Join the Meeting Place for Moms!
Talk to other moms, share advice, and have fun!

(minimum 6 characters)

1 Bump

How can I get my 12 year old son to actually do what I ask him to without both of us getting resentful?

I ask "please pick up your dishes, wet bathing suit/towel off the floor, feed the dog", etc. and I barely hear an ok or a grunt, and then 10 minutes later ask again nicely and he says in a minute, then another 10 minutes and I holler and he holler back, "You don't have to yell, I was just finishing (a computer game, chapter of his book, etc.)!" Then we're both peeved...Age old problem, and I've tried reasoning when we're in a good mood, but he still persists. What do you do to engage cooperation in your tween?

Answer Question

Asked by dflygirl7 at 7:17 AM on Jul. 5, 2010 in Tweens (9-12)

Level 12 (751 Credits)
Answers (8)
  • There are some things to decide: does the task need to be done now, are you clear in communicating your time needs, how much talking back can you stand. Ok, here are my answers for my kids: if I want it done "now" that is what I say; if it can be done when they finish something - that is what I say; I tolerate NO talking back; however, I try to not set us up. Remember, you are in control of how this goes. It is a form of manipulation, but you are manipulating tasks and chores which ultimately manipulates behavior. Just say "when you finish, I need you to ___.", or "put your game on pause, I need you to help me right now and then you can go back to the game." Maybe this will help. Don't let him talk back to you. In his mind, he has put himself on the same level you are on and he isn't. He is the child and you are the parent which is a position of authority.

    Answer by jesse123456 at 7:23 AM on Jul. 5, 2010

  • Discuss with him that things like putting up the dishes and wet swimsuit issues get done right away and do not sit around for hours. Something like feeding the dog can be done by a certain hour. Ask him to look at you and acknowledge he heard you. Sometimes we are talking to a "wall" and they may not even hear us. Maybe you should discuss his tasks for the day each morning or the night before. Would a chart help? Withhold whatever is most important to him as punishment if things do not improve. You should sit down and dicuss this all with him if you are going to change how you will approach this. And then some of it has to be attributed to his age and the fact that he is just being 12!! Pick and choose your battles. Good luck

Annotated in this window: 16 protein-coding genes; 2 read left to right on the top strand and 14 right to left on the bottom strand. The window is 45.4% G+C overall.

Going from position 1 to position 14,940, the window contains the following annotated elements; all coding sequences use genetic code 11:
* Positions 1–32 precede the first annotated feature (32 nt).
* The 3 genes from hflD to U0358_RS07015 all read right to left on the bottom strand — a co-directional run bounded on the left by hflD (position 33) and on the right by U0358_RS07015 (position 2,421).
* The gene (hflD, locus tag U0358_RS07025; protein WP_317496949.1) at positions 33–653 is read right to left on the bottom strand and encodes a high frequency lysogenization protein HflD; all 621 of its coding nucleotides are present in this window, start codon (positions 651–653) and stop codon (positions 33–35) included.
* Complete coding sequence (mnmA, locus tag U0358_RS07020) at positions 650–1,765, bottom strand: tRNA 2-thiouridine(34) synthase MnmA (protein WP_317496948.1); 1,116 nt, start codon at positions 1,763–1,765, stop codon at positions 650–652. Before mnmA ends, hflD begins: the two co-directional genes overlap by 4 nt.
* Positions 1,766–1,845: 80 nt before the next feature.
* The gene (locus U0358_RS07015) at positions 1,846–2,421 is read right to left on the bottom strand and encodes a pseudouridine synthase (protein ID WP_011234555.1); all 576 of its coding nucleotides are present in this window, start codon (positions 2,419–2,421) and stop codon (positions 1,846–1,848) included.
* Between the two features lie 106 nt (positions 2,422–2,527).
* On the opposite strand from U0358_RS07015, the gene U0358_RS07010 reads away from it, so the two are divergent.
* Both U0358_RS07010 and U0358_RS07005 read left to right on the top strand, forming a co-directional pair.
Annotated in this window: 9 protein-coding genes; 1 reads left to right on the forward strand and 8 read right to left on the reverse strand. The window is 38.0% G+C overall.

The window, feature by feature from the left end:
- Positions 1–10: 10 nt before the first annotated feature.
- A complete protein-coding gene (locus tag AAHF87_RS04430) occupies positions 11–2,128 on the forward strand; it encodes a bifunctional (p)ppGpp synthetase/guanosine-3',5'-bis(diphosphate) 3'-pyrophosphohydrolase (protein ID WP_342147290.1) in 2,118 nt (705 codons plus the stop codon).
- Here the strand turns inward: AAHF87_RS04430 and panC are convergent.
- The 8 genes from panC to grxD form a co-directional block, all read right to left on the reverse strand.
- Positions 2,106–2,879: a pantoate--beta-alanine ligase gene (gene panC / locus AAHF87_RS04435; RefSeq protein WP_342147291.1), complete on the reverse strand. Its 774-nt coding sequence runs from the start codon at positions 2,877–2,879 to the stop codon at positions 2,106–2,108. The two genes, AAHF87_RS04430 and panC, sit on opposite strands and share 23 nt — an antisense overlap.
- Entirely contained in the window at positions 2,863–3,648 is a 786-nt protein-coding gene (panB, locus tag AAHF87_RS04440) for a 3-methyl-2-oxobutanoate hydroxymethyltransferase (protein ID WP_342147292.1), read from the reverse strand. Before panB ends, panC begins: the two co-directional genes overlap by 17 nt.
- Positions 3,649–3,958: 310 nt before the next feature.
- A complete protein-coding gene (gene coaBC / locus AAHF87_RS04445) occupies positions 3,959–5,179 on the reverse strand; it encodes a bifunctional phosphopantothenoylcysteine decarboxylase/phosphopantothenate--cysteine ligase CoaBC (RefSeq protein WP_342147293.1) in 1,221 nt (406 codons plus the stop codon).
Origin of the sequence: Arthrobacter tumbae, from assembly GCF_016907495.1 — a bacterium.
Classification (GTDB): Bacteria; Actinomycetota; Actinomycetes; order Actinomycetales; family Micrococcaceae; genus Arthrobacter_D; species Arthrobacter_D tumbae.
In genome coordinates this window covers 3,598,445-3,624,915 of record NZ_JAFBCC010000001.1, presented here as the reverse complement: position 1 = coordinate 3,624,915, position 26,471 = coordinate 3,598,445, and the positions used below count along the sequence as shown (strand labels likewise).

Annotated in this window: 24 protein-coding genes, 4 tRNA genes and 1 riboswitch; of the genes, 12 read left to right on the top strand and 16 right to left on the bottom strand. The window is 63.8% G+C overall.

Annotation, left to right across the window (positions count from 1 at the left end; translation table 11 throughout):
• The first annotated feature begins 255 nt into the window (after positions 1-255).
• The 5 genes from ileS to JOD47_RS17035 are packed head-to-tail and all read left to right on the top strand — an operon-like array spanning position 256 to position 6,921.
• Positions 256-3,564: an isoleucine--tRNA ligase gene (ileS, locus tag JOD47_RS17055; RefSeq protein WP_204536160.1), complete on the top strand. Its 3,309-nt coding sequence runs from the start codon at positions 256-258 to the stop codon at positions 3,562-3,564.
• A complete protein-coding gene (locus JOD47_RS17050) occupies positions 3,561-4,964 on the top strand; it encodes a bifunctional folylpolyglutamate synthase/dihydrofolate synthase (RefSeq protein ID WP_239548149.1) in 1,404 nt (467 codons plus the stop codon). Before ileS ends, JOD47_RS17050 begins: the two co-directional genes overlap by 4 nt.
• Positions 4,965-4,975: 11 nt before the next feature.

Answer by elizabr at 7:27 AM on Jul. 5, 2010

  • This is a very difficult question to answer without knowing how you have disciplined him during the previous 12 years. If you have always demanded instant obedience to your authority and respect for your position as his mother, and this rebellion against that is brand new, it is one thing. If you have allowed him to obey occasionally and had a tendency to let things slide, then that's quite another. My best advice would be to get the book THE AGE OF OPPORTUNITY by Paul Tripp and read it. Since your son is 12, it might also help you to read SHEPHERDING THE HEART OF A CHILD by Tedd Tripp. These are excellent books on parenting and will help you to understand the motivations behind any given behavior. They are not for the faint of heart, but the methods set forth are basically the way we parented our children, and they have all turned out extrememly well. In the meantime, I would tell him once and then take something away.